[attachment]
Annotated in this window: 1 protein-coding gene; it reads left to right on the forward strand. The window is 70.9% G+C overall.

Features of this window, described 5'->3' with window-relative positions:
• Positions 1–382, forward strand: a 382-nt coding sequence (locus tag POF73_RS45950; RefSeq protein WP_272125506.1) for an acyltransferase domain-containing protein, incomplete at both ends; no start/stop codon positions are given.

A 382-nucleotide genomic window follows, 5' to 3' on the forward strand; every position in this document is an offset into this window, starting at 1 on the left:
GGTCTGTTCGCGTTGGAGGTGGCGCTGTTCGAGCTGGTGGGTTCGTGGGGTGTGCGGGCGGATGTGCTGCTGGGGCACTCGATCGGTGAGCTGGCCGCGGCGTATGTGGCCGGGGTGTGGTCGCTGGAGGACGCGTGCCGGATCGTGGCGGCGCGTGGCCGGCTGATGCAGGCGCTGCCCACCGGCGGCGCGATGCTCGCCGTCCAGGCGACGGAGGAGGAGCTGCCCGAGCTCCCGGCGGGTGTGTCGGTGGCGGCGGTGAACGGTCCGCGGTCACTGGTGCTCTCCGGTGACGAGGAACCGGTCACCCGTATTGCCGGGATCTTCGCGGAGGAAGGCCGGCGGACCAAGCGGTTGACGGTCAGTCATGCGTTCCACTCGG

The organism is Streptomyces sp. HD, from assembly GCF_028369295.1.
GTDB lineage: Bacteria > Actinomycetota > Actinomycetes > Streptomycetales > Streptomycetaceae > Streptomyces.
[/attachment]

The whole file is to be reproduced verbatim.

Annotated in this window: 1 protein-coding gene; it reads left to right on the forward strand. The window is 70.9% G+C overall.

Features of this window, described 5'->3' with window-relative positions:
• Positions 1–382, forward strand: a 382-nt coding sequence (locus tag POF73_RS45950; RefSeq protein WP_272125506.1) for an acyltransferase domain-containing protein, incomplete at both ends; no start/stop codon positions are given.

A 382-nucleotide genomic window follows, 5' to 3' on the forward strand; every position in this document is an offset into this window, starting at 1 on the left:
GGTCTGTTCGCGTTGGAGGTGGCGCTGTTCGAGCTGGTGGGTTCGTGGGGTGTGCGGGCGGATGTGCTGCTGGGGCACTCGATCGGTGAGCTGGCCGCGGCGTATGTGGCCGGGGTGTGGTCGCTGGAGGACGCGTGCCGGATCGTGGCGGCGCGTGGCCGGCTGATGCAGGCGCTGCCCACCGGCGGCGCGATGCTCGCCGTCCAGGCGACGGAGGAGGAGCTGCCCGAGCTCCCGGCGGGTGTGTCGGTGGCGGCGGTGAACGGTCCGCGGTCACTGGTGCTCTCCGGTGACGAGGAACCGGTCACCCGTATTGCCGGGATCTTCGCGGAGGAAGGCCGGCGGACCAAGCGGTTGACGGTCAGTCATGCGTTCCACTCGG

The organism is Streptomyces sp. HD, from assembly GCF_028369295.1.
GTDB lineage: Bacteria > Actinomycetota > Actinomycetes > Streptomycetales > Streptomycetaceae > Streptomyces.